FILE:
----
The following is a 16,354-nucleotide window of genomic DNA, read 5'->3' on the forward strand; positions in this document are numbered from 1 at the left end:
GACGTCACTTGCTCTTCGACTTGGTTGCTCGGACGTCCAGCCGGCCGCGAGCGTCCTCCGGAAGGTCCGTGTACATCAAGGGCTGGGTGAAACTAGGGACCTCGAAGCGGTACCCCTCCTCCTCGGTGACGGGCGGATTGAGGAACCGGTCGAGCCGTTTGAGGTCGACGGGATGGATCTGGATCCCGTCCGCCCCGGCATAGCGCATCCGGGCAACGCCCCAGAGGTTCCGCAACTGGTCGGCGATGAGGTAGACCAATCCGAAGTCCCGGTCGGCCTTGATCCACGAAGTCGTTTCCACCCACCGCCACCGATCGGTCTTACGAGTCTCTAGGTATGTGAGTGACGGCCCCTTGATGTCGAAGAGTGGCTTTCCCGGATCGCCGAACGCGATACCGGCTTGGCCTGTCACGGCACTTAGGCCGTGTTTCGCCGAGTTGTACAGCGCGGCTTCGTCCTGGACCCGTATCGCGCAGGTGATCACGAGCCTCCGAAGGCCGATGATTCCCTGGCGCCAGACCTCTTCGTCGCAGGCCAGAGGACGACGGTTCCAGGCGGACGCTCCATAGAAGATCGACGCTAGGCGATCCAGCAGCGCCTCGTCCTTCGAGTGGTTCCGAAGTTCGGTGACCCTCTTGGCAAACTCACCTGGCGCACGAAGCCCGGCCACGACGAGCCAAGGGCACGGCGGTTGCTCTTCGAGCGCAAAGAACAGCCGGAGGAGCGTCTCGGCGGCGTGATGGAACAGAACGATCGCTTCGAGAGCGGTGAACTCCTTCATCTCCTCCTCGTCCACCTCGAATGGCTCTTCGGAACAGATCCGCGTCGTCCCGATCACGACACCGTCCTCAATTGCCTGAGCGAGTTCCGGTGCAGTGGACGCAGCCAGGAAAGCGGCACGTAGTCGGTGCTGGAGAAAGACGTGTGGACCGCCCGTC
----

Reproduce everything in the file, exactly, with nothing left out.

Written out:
The following is a 16,354-nucleotide window of genomic DNA, read 5'->3' on the forward strand; positions in this document are numbered from 1 at the left end:
GACGTCACTTGCTCTTCGACTTGGTTGCTCGGACGTCCAGCCGGCCGCGAGCGTCCTCCGGAAGGTCCGTGTACATCAAGGGCTGGGTGAAACTAGGGACCTCGAAGCGGTACCCCTCCTCCTCGGTGACGGGCGGATTGAGGAACCGGTCGAGCCGTTTGAGGTCGACGGGATGGATCTGGATCCCGTCCGCCCCGGCATAGCGCATCCGGGCAACGCCCCAGAGGTTCCGCAACTGGTCGGCGATGAGGTAGACCAATCCGAAGTCCCGGTCGGCCTTGATCCACGAAGTCGTTTCCACCCACCGCCACCGATCGGTCTTACGAGTCTCTAGGTATGTGAGTGACGGCCCCTTGATGTCGAAGAGTGGCTTTCCCGGATCGCCGAACGCGATACCGGCTTGGCCTGTCACGGCACTTAGGCCGTGTTTCGCCGAGTTGTACAGCGCGGCTTCGTCCTGGACCCGTATCGCGCAGGTGATCACGAGCCTCCGAAGGCCGATGATTCCCTGGCGCCAGACCTCTTCGTCGCAGGCCAGAGGACGACGGTTCCAGGCGGACGCTCCATAGAAGATCGACGCTAGGCGATCCAGCAGCGCCTCGTCCTTCGAGTGGTTCCGAAGTTCGGTGACCCTCTTGGCAAACTCACCTGGCGCACGAAGCCCGGCCACGACGAGCCAAGGGCACGGCGGTTGCTCTTCGAGCGCAAAGAACAGCCGGAGGAGCGTCTCGGCGGCGTGATGGAACAGAACGATCGCTTCGAGAGCGGTGAACTCCTTCATCTCCTCCTCGTCCACCTCGAATGGCTCTTCGGAACAGATCCGCGTCGTCCCGATCACGACACCGTCCTCAATTGCCTGAGCGAGTTCCGGTGCAGTGGACGCAGCCAGGAAAGCGGCACGTAGTCGGTGCTGGAGAAAGACGTGTGGACCGCCCGTC